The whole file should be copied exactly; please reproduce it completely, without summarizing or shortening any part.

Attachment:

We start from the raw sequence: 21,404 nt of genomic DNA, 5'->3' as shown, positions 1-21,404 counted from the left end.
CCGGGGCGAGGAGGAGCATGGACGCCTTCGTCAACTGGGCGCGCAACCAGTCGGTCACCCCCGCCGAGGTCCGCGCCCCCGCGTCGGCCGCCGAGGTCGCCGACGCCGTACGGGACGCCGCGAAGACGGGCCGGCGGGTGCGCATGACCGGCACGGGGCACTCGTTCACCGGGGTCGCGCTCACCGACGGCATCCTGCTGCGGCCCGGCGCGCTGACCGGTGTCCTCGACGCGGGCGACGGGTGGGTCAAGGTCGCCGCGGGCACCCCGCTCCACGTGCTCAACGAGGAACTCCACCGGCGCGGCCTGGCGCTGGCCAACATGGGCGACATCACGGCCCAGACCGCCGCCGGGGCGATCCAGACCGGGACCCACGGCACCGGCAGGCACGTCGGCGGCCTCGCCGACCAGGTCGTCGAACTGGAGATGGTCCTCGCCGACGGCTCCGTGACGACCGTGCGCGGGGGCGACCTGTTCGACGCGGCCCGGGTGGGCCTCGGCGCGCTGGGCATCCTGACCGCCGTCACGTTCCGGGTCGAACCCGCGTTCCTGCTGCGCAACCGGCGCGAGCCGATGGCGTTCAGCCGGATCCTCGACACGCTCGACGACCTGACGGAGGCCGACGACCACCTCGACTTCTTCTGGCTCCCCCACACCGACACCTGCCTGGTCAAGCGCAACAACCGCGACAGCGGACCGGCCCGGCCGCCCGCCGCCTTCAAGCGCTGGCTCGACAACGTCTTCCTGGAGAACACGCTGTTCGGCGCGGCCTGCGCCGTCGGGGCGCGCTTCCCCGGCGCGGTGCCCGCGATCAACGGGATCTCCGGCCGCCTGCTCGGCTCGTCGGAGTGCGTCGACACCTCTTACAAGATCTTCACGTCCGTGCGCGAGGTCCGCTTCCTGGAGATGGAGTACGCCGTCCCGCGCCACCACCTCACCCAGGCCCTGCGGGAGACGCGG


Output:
We start from the raw sequence: 21,404 nt of genomic DNA, 5'->3' as shown, positions 1-21,404 counted from the left end.
CCGGGGCGAGGAGGAGCATGGACGCCTTCGTCAACTGGGCGCGCAACCAGTCGGTCACCCCCGCCGAGGTCCGCGCCCCCGCGTCGGCCGCCGAGGTCGCCGACGCCGTACGGGACGCCGCGAAGACGGGCCGGCGGGTGCGCATGACCGGCACGGGGCACTCGTTCACCGGGGTCGCGCTCACCGACGGCATCCTGCTGCGGCCCGGCGCGCTGACCGGTGTCCTCGACGCGGGCGACGGGTGGGTCAAGGTCGCCGCGGGCACCCCGCTCCACGTGCTCAACGAGGAACTCCACCGGCGCGGCCTGGCGCTGGCCAACATGGGCGACATCACGGCCCAGACCGCCGCCGGGGCGATCCAGACCGGGACCCACGGCACCGGCAGGCACGTCGGCGGCCTCGCCGACCAGGTCGTCGAACTGGAGATGGTCCTCGCCGACGGCTCCGTGACGACCGTGCGCGGGGGCGACCTGTTCGACGCGGCCCGGGTGGGCCTCGGCGCGCTGGGCATCCTGACCGCCGTCACGTTCCGGGTCGAACCCGCGTTCCTGCTGCGCAACCGGCGCGAGCCGATGGCGTTCAGCCGGATCCTCGACACGCTCGACGACCTGACGGAGGCCGACGACCACCTCGACTTCTTCTGGCTCCCCCACACCGACACCTGCCTGGTCAAGCGCAACAACCGCGACAGCGGACCGGCCCGGCCGCCCGCCGCCTTCAAGCGCTGGCTCGACAACGTCTTCCTGGAGAACACGCTGTTCGGCGCGGCCTGCGCCGTCGGGGCGCGCTTCCCCGGCGCGGTGCCCGCGATCAACGGGATCTCCGGCCGCCTGCTCGGCTCGTCGGAGTGCGTCGACACCTCTTACAAGATCTTCACGTCCGTGCGCGAGGTCCGCTTCCTGGAGATGGAGTACGCCGTCCCGCGCCACCACCTCACCCAGGCCCTGCGGGAGACGCGG